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Cheap Shots - Shooting industry tax 'irregularities' exposed
Posted 25 July 2006
The game shooting industry, while trumpeting its alleged contribution to the rural economy, is guilty of widespread tax 'irregularities', according to a new report by Animal Aid.
The latest in a line of industry-financed studies (1) into the economic impact of 'sport shooting' in the UK is likely to be published in time for the Country Land and Business Association Game Fair at Broadlands in Hampshire on 28 July 2006.
What it won't reveal, notes the national campaign group's new dossier, Cheap Shots, is the level of tax avoidance that contributes to the game industry's profits. In fact, just as the industry prepares to launch its latest pro-shooting propaganda offensive, HM Revenue and Customs (HMRC) is undertaking a country-wide investigation into shooting's malpractices. Its initiative comes after Animal Aid provided the agency with a detailed dossier on how shooting businesses dodge paying business rates and VAT.
The scope for VAT evasion by the shooting industry is significant, as indicated by a letter sent to shoot businesses in April 2006 by HMRC. The letter states that 'tax irregularities are occurring across the country' and warns that unannounced inspections will be taking place.
HMRC's concerns not only closely mirror those that have been raised by Animal Aid for some years, but also its decision to act against shooting industry fraud follows detailed correspondence and a lengthy meeting between Revenue officials and Animal Aid.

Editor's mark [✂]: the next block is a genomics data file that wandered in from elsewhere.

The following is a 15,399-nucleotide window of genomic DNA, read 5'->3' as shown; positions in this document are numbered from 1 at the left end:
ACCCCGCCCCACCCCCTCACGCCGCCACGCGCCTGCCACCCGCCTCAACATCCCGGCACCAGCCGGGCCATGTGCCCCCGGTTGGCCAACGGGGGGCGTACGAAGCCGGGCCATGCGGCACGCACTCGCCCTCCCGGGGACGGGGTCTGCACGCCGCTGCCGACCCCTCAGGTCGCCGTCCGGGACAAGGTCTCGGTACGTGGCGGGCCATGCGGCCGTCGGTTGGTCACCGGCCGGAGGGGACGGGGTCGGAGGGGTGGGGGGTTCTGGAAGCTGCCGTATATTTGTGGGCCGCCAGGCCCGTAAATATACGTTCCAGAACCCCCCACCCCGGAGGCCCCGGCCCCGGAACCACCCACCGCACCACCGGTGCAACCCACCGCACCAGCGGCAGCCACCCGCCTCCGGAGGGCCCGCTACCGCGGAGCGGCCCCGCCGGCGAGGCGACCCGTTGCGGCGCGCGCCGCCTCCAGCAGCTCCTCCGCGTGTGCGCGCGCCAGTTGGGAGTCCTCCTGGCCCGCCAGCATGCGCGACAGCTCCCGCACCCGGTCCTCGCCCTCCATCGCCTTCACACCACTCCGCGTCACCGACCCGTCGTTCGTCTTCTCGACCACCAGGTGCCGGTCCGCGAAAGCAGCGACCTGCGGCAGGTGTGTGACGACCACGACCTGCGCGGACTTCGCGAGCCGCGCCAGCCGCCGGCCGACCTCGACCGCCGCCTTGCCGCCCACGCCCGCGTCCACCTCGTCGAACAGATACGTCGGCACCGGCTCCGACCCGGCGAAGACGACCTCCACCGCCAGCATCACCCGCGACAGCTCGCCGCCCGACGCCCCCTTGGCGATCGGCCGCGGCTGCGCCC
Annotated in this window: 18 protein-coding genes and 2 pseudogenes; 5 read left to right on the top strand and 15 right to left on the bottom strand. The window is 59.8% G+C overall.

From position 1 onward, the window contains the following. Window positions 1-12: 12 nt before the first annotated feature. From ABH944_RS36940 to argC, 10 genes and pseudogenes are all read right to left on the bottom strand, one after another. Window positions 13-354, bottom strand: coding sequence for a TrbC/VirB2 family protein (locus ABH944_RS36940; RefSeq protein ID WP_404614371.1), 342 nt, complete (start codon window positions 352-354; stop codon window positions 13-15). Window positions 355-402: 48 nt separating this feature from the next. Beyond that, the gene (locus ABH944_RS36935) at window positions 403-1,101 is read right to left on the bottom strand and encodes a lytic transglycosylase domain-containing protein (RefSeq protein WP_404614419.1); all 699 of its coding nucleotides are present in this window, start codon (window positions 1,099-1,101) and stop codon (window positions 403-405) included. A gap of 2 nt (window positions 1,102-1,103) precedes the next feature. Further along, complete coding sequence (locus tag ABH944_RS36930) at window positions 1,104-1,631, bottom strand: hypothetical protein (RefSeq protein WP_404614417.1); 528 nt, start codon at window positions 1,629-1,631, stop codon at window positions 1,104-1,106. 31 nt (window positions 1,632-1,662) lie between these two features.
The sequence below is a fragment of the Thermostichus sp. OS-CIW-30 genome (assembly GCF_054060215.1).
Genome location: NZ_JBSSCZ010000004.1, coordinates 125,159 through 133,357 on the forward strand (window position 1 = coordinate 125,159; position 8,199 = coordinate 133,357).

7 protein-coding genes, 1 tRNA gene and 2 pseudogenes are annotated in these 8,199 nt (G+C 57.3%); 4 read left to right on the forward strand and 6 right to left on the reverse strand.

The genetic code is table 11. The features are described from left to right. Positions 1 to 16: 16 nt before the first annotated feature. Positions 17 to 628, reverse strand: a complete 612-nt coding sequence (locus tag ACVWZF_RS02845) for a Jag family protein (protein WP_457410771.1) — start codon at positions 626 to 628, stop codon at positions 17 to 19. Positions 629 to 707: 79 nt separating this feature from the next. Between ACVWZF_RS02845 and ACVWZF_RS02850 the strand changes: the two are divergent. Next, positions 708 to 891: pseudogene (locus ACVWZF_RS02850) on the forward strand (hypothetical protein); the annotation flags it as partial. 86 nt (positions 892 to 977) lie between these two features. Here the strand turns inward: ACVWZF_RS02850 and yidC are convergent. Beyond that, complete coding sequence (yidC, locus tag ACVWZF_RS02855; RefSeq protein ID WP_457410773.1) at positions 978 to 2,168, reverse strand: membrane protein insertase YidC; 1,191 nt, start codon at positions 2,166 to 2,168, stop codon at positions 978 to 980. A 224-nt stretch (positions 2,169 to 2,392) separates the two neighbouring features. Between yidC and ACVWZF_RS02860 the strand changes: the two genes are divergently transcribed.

The Revenue's letter to shooters lists numerous ways in which the public purse is deprived of funds. These include:
- misdescribing a commercial shoot as a non-profit making club activity
- passing off shooting expenditure - on which VAT should be paid - as being related to food production, which is zero VAT rated.
- Failure to register for VAT
As well as VAT irregularities, many shooting businesses also dodge paying local taxes.
Because pheasants and partridges are reared for 'sport shooting' rather than for food, those involved in their mass production must pay business rates. However, hundreds of such businesses fail to do so. Animal Aid has reported dozens of them to the Valuation Office Agency (VOA), which will lead to the collection of millions of pounds. But, notes Cheap Shots, the evidence shows that the majority of game bird producers are still evading their duty to pay business rates, as a result of inaction by the VOA, the Treasury and local authorities.
Says Animal Aid Director, Andrew Tyler:
"Not content with killing animals for pleasure, the shooting industry pretends that its bloody activities somehow benefit the public purse. The reverse is the case. Shoots impoverish rural communities, in particular, by failing to pay their full share of local and national taxes. "Game" shooting is so publicly contentious, it requires six major organisations to defend it. Despite their combined annual turnover exceeding £23 million, these organisations are engaged in a lost cause."
Notes to Editor
- The Public and Corporate Economic Consultants (PACEC) report 'into the impact of sporting shooting to (sic) the UK economy and the wider benefits of the industry' has been commissioned by the Countryside Alliance. PACEC is a Cambridge-based economic consultancy firm. It was used by the CA in the months running up to the passage of the Hunting Bill and issued a report forecasting significant job losses in the event of a hunting ban. There is no evidence of such losses occurring.
- For more information, contact Animal Aid's Andrew Tyler on 01732 364546.
- For full background on animal research, see the pheasant index.
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